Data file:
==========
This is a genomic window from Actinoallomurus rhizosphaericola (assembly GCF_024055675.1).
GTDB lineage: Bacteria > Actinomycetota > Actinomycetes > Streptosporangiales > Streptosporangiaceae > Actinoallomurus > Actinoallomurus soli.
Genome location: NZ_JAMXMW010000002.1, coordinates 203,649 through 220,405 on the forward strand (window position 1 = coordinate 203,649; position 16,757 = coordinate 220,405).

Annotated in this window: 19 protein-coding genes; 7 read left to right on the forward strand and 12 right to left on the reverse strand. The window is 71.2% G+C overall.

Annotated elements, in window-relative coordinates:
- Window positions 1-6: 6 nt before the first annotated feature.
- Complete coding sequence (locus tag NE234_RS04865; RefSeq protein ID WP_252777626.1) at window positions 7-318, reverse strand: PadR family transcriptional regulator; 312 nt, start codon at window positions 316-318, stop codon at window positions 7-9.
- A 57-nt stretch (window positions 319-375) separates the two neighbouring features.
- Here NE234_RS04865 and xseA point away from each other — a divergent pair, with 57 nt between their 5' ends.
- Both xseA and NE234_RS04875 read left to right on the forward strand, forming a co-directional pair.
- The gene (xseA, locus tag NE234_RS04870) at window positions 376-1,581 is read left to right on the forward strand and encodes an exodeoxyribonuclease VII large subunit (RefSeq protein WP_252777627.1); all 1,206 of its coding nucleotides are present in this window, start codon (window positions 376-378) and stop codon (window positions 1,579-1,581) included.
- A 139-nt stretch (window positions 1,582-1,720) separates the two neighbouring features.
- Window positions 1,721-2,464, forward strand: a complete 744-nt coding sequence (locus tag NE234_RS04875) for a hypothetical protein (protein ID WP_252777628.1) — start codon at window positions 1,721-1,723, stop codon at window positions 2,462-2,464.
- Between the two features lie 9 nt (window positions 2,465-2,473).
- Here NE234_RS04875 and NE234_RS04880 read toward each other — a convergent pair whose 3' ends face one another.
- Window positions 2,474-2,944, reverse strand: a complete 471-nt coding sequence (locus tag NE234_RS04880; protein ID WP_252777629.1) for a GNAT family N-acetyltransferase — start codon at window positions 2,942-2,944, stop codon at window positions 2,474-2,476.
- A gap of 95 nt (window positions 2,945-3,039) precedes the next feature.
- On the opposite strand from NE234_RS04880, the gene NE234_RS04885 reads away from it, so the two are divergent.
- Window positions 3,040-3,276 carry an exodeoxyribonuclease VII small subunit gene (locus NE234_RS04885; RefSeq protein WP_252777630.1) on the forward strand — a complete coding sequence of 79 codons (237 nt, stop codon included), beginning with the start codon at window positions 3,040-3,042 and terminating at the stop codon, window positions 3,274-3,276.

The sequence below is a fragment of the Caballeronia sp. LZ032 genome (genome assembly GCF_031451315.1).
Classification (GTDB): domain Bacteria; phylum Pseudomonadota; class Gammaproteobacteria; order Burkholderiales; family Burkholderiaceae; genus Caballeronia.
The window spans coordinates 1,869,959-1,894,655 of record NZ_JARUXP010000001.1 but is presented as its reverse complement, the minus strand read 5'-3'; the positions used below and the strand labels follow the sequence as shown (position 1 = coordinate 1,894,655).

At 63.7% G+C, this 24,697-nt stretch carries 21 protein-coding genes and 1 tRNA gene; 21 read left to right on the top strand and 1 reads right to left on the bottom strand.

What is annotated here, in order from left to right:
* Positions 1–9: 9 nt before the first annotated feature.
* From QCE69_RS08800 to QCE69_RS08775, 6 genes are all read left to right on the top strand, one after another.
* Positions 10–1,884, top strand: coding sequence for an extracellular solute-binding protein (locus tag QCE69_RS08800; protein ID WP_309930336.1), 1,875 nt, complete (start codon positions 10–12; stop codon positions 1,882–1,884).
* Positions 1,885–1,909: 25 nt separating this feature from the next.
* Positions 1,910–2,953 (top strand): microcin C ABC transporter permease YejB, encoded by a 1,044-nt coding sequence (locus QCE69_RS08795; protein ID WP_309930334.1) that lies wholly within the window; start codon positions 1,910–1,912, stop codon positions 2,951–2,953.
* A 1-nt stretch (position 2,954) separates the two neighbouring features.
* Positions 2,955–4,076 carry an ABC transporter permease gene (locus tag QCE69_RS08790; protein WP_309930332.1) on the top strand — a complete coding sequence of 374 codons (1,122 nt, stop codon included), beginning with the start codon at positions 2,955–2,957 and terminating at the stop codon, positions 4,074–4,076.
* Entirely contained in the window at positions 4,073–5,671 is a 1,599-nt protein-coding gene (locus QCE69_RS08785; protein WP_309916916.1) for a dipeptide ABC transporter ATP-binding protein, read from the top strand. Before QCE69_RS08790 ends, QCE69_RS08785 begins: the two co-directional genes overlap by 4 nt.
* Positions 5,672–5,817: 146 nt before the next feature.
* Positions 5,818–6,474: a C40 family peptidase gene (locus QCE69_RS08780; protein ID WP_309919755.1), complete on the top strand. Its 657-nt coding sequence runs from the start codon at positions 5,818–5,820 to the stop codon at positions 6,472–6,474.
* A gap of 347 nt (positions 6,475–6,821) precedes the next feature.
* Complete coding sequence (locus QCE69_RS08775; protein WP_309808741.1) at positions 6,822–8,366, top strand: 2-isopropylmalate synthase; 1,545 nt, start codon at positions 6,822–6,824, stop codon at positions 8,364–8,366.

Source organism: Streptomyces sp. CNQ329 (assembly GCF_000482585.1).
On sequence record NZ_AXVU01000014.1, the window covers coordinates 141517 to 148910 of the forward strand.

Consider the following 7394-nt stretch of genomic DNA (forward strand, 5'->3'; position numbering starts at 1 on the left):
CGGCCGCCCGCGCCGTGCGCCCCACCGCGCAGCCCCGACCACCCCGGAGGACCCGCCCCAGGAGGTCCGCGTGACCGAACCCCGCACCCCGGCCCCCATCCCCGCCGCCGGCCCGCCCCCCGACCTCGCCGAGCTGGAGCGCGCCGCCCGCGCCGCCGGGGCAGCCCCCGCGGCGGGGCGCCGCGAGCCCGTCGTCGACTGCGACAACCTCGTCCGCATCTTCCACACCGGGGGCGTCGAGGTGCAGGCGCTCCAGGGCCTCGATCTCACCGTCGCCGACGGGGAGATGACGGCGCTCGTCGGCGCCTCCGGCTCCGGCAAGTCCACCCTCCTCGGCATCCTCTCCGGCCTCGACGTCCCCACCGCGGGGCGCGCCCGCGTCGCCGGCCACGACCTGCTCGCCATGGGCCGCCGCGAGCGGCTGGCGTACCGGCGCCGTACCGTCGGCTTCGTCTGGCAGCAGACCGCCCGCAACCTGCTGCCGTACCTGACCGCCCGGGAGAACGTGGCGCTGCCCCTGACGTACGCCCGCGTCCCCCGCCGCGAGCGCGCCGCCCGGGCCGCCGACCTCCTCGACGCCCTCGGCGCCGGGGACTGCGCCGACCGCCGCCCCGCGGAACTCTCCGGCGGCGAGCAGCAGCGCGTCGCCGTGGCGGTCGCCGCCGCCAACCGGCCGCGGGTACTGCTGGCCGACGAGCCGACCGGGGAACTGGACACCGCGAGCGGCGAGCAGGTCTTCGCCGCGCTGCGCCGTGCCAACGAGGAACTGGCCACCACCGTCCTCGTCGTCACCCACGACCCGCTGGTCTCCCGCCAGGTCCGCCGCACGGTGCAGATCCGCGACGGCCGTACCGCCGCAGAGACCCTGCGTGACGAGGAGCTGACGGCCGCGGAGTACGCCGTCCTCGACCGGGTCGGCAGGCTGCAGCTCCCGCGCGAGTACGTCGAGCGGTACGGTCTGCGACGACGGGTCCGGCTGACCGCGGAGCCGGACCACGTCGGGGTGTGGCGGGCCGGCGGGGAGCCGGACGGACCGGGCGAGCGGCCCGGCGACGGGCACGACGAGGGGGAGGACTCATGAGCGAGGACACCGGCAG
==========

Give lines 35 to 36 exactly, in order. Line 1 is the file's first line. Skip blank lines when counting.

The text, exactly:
* A gap of 347 nt (positions 6,475–6,821) precedes the next feature.
* Complete coding sequence (locus QCE69_RS08775; protein WP_309808741.1) at positions 6,822–8,366, top strand: 2-isopropylmalate synthase; 1,545 nt, start codon at positions 6,822–6,824, stop codon at positions 8,364–8,366.